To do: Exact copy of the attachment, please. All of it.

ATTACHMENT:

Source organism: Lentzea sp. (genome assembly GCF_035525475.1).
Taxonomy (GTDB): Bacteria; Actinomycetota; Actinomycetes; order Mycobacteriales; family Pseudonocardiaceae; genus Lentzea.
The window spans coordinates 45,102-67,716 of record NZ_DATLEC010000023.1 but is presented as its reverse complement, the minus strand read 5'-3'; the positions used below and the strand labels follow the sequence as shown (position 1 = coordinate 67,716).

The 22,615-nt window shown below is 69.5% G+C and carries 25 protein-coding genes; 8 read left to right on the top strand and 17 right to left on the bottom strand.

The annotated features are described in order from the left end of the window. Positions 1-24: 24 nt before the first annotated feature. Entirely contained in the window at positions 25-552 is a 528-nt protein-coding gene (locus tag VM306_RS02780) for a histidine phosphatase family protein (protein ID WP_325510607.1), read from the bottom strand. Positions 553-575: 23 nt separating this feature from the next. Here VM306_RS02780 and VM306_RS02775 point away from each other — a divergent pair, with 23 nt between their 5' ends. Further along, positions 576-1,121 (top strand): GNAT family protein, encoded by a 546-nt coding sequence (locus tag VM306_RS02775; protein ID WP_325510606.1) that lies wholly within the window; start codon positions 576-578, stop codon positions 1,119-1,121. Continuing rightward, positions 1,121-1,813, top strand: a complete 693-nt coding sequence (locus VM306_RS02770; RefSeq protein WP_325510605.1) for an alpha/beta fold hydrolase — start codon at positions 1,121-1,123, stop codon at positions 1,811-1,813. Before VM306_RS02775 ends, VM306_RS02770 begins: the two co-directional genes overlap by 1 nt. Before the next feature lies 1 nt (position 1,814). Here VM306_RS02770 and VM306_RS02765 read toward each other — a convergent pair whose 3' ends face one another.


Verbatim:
Source organism: Lentzea sp. (genome assembly GCF_035525475.1).
Taxonomy (GTDB): Bacteria; Actinomycetota; Actinomycetes; order Mycobacteriales; family Pseudonocardiaceae; genus Lentzea.
The window spans coordinates 45,102-67,716 of record NZ_DATLEC010000023.1 but is presented as its reverse complement, the minus strand read 5'-3'; the positions used below and the strand labels follow the sequence as shown (position 1 = coordinate 67,716).

The 22,615-nt window shown below is 69.5% G+C and carries 25 protein-coding genes; 8 read left to right on the top strand and 17 right to left on the bottom strand.

The annotated features are described in order from the left end of the window. Positions 1-24: 24 nt before the first annotated feature. Entirely contained in the window at positions 25-552 is a 528-nt protein-coding gene (locus tag VM306_RS02780) for a histidine phosphatase family protein (protein ID WP_325510607.1), read from the bottom strand. Positions 553-575: 23 nt separating this feature from the next. Here VM306_RS02780 and VM306_RS02775 point away from each other — a divergent pair, with 23 nt between their 5' ends. Further along, positions 576-1,121 (top strand): GNAT family protein, encoded by a 546-nt coding sequence (locus tag VM306_RS02775; protein ID WP_325510606.1) that lies wholly within the window; start codon positions 576-578, stop codon positions 1,119-1,121. Continuing rightward, positions 1,121-1,813, top strand: a complete 693-nt coding sequence (locus VM306_RS02770; RefSeq protein WP_325510605.1) for an alpha/beta fold hydrolase — start codon at positions 1,121-1,123, stop codon at positions 1,811-1,813. Before VM306_RS02775 ends, VM306_RS02770 begins: the two co-directional genes overlap by 1 nt. Before the next feature lies 1 nt (position 1,814). Here VM306_RS02770 and VM306_RS02765 read toward each other — a convergent pair whose 3' ends face one another.